Posts Tagged Biomarkers

[REVIEW ARTICLE] Blood Biomarkers for Traumatic Brain Injury: A Quantitative Assessment of Diagnostic and Prognostic Accuracy – Full Text

Blood biomarkers have been explored for their potential to provide objective measures in the assessment of traumatic brain injury (TBI). However, it is not clear which biomarkers are best for diagnosis and prognosis in different severities of TBI. Here, we compare existing studies on the discriminative abilities of serum biomarkers for four commonly studied clinical situations: detecting concussion, predicting intracranial damage after mild TBI (mTBI), predicting delayed recovery after mTBI, and predicting adverse outcome after severe TBI (sTBI). We conducted a literature search of publications on biomarkers in TBI published up until July 2018. Operating characteristics were pooled for each biomarker for comparison. For detecting concussion, 4 biomarker panels and creatine kinase B type had excellent discriminative ability. For detecting intracranial injury and the need for a head CT scan after mTBI, 2 biomarker panels, and hyperphosphorylated tau had excellent operating characteristics. For predicting delayed recovery after mTBI, top candidates included calpain-derived αII-spectrin N-terminal fragment, tau A, neurofilament light, and ghrelin. For predicting adverse outcome following sTBI, no biomarker had excellent performance, but several had good performance, including markers of coagulation and inflammation, structural proteins in the brain, and proteins involved in homeostasis. The highest-performing biomarkers in each of these categories may provide insight into the pathophysiologies underlying mild and severe TBI. With further study, these biomarkers have the potential to be used alongside clinical and radiological data to improve TBI diagnostics, prognostics, and evidence-based medical management.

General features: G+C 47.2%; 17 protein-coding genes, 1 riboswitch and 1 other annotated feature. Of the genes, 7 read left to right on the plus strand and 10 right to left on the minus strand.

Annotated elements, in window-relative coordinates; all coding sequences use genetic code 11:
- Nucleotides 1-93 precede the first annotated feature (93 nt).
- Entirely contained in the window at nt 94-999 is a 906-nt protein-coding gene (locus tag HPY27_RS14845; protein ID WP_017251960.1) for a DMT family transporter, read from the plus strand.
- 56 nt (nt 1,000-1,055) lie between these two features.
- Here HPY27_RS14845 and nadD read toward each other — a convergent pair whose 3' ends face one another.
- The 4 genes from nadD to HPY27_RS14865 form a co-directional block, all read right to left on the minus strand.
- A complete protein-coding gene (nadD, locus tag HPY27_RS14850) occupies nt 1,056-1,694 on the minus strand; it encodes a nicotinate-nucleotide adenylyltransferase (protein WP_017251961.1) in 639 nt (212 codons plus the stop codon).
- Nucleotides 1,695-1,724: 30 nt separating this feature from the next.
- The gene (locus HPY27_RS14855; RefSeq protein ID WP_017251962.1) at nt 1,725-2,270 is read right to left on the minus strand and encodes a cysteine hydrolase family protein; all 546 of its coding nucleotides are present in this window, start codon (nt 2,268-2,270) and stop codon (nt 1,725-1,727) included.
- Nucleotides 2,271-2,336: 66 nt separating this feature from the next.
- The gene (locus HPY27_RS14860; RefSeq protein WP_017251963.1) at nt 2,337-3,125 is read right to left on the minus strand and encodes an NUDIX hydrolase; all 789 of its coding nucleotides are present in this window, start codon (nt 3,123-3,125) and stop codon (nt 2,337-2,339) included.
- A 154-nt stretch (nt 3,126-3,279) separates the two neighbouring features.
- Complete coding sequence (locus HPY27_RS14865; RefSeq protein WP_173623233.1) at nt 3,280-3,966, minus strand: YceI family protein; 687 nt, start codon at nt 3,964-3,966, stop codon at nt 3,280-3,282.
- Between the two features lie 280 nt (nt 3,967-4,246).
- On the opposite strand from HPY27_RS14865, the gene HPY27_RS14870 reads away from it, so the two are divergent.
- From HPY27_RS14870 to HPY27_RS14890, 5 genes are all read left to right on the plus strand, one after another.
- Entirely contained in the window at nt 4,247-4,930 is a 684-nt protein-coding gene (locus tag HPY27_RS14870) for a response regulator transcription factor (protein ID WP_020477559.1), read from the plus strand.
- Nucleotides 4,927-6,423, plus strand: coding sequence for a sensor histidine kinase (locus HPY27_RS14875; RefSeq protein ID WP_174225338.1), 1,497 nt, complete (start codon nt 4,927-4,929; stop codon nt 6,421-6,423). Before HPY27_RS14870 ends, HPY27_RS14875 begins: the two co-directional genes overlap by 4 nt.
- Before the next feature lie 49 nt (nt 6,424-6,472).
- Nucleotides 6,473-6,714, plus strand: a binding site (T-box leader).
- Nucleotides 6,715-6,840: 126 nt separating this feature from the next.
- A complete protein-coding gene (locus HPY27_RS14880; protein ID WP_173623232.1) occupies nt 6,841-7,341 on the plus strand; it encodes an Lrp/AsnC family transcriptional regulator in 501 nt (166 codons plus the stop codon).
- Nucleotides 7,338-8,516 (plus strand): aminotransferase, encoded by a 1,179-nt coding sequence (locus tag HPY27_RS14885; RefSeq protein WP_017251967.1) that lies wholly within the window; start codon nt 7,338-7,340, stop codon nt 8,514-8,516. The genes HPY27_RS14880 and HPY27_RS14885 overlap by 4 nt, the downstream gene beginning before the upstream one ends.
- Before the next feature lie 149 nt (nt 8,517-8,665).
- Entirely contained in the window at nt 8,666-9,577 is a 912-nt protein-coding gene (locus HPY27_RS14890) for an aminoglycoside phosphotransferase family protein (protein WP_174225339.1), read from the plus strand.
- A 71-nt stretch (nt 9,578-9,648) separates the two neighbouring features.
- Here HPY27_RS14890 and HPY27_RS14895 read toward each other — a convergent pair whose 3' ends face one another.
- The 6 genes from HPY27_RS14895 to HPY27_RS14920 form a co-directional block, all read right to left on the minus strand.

Introduction

Traumatic brain injury (TBI) is a common cause of disability and mortality in the US (1) and worldwide (2). Pathological responses to TBI in the CNS include structural and metabolic changes, as well as excitotoxicity, neuroinflammation, and cell death (34). Fluid biomarkers that may track these injury and inflammatory processes have been explored for their potential to provide objective measures in TBI assessment. However, at present there are limited clinical guidelines available regarding the use of biomarkers in both the diagnosis of TBI and outcome prediction following TBI. To inform future guideline formulation, it is critical to distinguish between different clinical situations for biomarker use in TBI, such as detection of concussion, prediction of positive and negative head computed tomography (CT) findings, and prediction of outcome for different TBI severities. This allows for comparisons to determine which biomarkers may be used most appropriately to characterize different aspects of TBI.

The identification of TBI severity has become a contentious issue. Currently, inclusion in TBI clinical trials is primarily based on the Glasgow Coma Scale (GCS), which stratifies patients into categories of mild, moderate, and severe TBI. The GCS assesses consciousness and provides prognostic information, but it does not inform the underlying pathologies that may be targeted for therapy (56). Furthermore, brain damage and persistent neurological symptoms can occur across the spectrum of TBI severity, limiting the use of GCS-determined injury severity to inform clinical management. Biomarkers in TBI have the potential to provide objective and quantitative information regarding the pathophysiologic mechanisms underlying observed neurological deficits. Such information may be more appropriate for guiding management than initial assessments of severity alone. Since the existing literature primarily focuses on applications of biomarkers in either suspected concussion, mild TBI (mTBI), or severe TBI (sTBI), we will discuss biomarker usage in these contexts.